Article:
SAN JOSE, Calif.—Members of the Federal Communications Commission claim market forces, not regulation, will likely prevent a repeat of an ISP blocking voice-over-IP traffic.
In a “town hall” meeting Monday night at the VON Conference & Expo here, Jeffrey Carlisle, chief of the FCCs Wireline Competition Bureau, and Robert Pepper, chief of policy development at the FCC, answered audience questions on regulatory issues. A key topic was the recent blocking of VOIP traffic by Madison River Communications, a wholly owned subsidiary of Madison River Telephone Company LLC, and whether that scenario could repeat itself with other ISPs.
According to Carlisle, consumers are becoming more savvy about their broadband providers and will notice if services such as those provided by Vonage Holdings Corp. stop working. The industry is going through a “frontier period,” Carlisle said, where corporations could press the limits of the law.
“Consumers will know if theyre not able to get something,” Carlisle said. “If I see a Vonage box in the store, [bring it home], and I cant get Vonage, Im going to know about that.” In that case, consumers will simply choose another broadband provider that provides the services that theyre looking for, he said.
In the case of Madison River, the ISP allegedly began blocking ports used for VOIP traffic in February. Following complaints by Vonage and another ISP, the FCC began investigating on Feb. 11 to see if Madison Rivers actions violated provisions of the Communications Act of 1934.
Madison River did not admit wrongdoing but made a “voluntary” payment of $15,000 to the U.S. Treasury and agreed to stop blocking the ports used in VOIP, according to the consent decree that the FCC posted on its Web site.
“The second protection if the first protection doesnt work is a regulatory solution,” Carlisle said. “[But] well have to see how the market shakes out.”
A larger ongoing question is simply how VOIP will be viewed by the FCC, a political organization where a majority of three votes is enough to enact telecom policy into law, pending a review by U.S. District Court. The Telecommunications Act of 1934 plus the Telecommunications Act of 1996 serve as the FCCs “constitution,” the framework of legislation the agency has to interpret and refine. If it goes too far, however, the FCCs work can become subject to judicial review and overturned.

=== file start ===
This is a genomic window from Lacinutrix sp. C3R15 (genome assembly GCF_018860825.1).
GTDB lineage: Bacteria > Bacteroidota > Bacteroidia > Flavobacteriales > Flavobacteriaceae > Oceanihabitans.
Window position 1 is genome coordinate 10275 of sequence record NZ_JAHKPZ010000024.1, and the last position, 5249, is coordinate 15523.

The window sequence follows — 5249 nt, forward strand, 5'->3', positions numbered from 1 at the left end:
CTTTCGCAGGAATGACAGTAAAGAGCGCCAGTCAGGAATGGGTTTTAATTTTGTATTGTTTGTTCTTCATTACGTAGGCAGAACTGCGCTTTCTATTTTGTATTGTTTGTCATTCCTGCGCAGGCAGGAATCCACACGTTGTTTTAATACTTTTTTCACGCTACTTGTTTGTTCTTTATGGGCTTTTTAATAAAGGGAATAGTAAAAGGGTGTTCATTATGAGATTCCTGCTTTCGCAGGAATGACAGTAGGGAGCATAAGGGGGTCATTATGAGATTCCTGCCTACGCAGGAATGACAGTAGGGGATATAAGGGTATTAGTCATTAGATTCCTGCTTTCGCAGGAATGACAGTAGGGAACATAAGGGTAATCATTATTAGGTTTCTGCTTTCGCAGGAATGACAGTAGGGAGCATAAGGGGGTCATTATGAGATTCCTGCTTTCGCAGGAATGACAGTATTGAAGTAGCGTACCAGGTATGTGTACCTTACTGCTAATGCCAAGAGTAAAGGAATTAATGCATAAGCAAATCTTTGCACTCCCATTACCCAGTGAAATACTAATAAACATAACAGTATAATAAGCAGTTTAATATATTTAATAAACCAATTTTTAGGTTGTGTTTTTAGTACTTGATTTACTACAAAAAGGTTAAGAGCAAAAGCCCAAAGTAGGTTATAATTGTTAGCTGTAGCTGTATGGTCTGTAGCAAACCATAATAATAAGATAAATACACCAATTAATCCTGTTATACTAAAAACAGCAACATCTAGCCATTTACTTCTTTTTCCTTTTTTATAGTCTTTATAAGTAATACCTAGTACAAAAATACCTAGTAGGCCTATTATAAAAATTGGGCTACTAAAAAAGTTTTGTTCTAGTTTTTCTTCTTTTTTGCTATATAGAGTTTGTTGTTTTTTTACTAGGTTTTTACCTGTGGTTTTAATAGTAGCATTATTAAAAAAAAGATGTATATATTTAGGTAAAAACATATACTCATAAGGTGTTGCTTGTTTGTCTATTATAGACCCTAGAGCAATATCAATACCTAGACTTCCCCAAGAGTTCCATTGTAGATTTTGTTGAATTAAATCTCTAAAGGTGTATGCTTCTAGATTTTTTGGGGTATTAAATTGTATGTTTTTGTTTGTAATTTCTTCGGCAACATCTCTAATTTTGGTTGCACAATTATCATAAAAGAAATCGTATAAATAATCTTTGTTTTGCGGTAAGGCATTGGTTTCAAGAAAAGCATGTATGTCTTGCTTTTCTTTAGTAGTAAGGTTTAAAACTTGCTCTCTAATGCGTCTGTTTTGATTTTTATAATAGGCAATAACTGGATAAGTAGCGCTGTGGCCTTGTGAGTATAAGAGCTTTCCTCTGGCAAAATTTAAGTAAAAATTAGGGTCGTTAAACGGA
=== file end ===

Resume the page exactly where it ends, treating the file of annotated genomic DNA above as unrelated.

Carlisle and Pepper also acknowledged that the agency is looking ahead toward the regulation of broadcast IP; in France and Korea, for example, television shows are broadcast over IP networks to home users. However, such regulation is part of Title VI of the Telecommunications Act, not the more heavily scrutinized Title II, which deals with common carrier regulation.
“Our record on voice issues is substantial, but there is comparatively little on video at this point,” Carlisle said.
Ideally, the agency would simply have to regulate the bits as they passed through the air or over the wire, instead of determining whether the voice or video was unregulated content, or a telecommunications medium that must be regulated, Carlisle said. As carriers move from circuit-switched to a next-generation IP network, the agency is going to have to find a “better construct”, he said.
For example, companies like 8×8 Inc. regard the transmission of video and voice in their video phones as a unified medium. But as Pepper pointed out, the current statutes only regulate the transmission of broadcast-quality video. That definition could be further parsed to include regulations on the transmission of still images accompanying voice, or assigning different definitions to video passed at different frame rates.
“Ideally, there isnt a video, there isnt a voice. There is a data, and thats where public policy should be going,” Carlisle said.